9. Do online grocery pick-up to resist making impulse purchases.

Photo by NeONBRAND on Unsplash

"It saves time AND money! It has really helped me cut back on impulse purchases, so even after paying the service fee at certain stores, I still come out ahead."


10. Stash away emergency money using envelope budgeting.

Peshkova / Getty Images

"I’m a horrible spender, even though my mom taught me when I was young about envelope budgeting. I don’t use envelopes anymore, but I hide all my money around my room now haha. For example, I put $20 a month in a container I keep my painting supplies in, coins and tip money in a jar, an emergency $10 or $20 hidden in my purse, rent money and savings locked in a tin, then I keep maybe $40 in my wallet until next payday (which is random for me and my job). I feel secure because I have money reserved and stashed away for when I need it!"


11. Think of your money in terms of the time you spent earning it.

Taylor Miller / BuzzFeed

"More of a money saving mindset, but I started viewing everything as time instead of money. I only make $12 an hour right now, so if I want to eat out and it costs $15, I have to ask if it's worth working more than an hour to eat out. For bigger purchases, it can be really staggering. Would I be willing to work six hours for a wallet? Ten hours for a dress? It helps me spend money on what's important to me and worth my time."


12. Discover the joy of leftovers.

Undefined Undefined / Getty Images

"When I go out to eat, the portions are usually too big. I started eating only half of my meals and getting the rest boxed up! Now, I have two meals for the price of one instead of overeating/picking out my favorite parts once I'm full."


13. Use Excel to make an organized spreadsheet of everything you earn and spend.

Motortion / Getty Images

"I started to use Excel to look at my budget. It looks scary at first, but it's actually fairly easy to use. I mostly look at what my monthly income looks like, and how much all my bills cost so that I can calculate how much I can splurge on me/save up. Once I do that, I decided to write down all the things I was buying so that I could track what I could cut down (e.g., take out). This really helped me feel like I was taking control of my finances again, despite being a broke master's student!"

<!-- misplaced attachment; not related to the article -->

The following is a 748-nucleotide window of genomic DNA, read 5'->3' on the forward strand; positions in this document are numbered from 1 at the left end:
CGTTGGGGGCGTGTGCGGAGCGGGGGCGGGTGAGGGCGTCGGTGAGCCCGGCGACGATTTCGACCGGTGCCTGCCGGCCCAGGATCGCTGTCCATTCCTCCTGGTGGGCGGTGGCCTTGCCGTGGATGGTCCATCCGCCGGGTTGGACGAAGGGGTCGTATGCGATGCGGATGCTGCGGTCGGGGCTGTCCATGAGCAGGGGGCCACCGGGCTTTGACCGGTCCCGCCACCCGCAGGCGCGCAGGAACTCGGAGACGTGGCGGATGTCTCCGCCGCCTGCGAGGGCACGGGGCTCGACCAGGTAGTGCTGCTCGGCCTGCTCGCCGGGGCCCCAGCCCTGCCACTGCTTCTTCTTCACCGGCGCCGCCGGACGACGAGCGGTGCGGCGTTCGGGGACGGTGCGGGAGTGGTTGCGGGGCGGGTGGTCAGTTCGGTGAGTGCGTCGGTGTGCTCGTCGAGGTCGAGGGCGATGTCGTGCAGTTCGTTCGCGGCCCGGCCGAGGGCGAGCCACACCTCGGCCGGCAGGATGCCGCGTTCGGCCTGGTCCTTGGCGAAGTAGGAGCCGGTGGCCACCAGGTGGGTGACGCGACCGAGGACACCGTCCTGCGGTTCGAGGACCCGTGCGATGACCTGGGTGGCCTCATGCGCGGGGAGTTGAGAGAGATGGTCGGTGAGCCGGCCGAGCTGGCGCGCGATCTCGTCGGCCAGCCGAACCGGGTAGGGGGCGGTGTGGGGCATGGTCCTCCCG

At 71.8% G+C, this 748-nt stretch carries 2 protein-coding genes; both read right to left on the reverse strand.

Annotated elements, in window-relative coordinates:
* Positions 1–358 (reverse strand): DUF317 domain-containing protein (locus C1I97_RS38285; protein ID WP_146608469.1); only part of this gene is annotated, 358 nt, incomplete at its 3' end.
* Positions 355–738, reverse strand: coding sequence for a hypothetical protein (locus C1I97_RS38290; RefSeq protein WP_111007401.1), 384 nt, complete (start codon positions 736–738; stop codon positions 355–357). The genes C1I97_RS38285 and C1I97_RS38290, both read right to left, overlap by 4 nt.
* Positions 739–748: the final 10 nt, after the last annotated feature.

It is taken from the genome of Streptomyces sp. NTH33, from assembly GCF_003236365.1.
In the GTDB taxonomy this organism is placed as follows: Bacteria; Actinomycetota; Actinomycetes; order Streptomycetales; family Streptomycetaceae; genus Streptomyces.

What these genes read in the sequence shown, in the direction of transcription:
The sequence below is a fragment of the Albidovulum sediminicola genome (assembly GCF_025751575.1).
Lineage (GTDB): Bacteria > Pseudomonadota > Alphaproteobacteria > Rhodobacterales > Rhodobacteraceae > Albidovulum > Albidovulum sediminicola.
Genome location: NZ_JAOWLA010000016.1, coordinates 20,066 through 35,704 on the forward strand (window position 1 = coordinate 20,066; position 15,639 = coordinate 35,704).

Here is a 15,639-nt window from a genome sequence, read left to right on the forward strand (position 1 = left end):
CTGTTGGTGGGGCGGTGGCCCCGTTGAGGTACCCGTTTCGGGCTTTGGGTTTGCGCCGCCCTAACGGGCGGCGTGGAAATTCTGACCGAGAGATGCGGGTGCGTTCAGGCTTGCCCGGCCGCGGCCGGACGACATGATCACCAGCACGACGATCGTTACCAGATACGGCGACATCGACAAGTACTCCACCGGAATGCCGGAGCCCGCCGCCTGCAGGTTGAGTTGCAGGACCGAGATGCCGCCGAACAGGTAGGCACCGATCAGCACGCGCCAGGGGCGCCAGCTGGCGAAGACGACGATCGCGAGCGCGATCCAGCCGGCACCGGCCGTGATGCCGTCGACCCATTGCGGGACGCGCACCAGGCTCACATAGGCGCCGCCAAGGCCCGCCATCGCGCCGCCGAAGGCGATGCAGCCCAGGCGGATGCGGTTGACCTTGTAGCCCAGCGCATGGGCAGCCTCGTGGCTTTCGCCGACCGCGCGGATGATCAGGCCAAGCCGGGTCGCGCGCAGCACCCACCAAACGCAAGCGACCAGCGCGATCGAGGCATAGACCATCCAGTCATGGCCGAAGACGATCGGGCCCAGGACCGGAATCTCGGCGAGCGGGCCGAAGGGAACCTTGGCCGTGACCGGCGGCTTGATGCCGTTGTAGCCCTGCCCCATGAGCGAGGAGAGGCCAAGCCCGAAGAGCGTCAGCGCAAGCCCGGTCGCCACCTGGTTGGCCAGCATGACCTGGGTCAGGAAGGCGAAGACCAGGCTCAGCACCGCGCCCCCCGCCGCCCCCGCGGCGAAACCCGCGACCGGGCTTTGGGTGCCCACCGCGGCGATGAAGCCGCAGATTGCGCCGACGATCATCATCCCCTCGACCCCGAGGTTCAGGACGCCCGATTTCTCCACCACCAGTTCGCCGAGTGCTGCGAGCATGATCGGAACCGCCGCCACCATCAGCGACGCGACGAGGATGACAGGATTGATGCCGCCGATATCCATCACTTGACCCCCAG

14. Try a money-saving app like Goodbudget.

"I use a budget app called Goodbudget, and it helps me organize to be able to save 40% of my monthly income."


15. And be open about your savings goals with friends.

Taylor Miller / BuzzFeed

"Talk about it, share your goals with people. If you tell people the why, they will support it. 'I'm broke' can be a little dismissive. Instead, 'I have $10 left in this week's budget and I'm going to need gas before the end of the week; instead of going out to eat/drinks/movies how about I come over to your place and bring the Crock Pot of left over soup I made?' Let them know what's going on; in most cases your friends will support you and save it out loud makes it more real."

—Trillian McCarty, Facebook

Responses have been lightly edited for length and clarity.

As we head into the new year, we're talking about all the ways to make your life and the world around you a little bit better. Read more Do Better 2019 content here.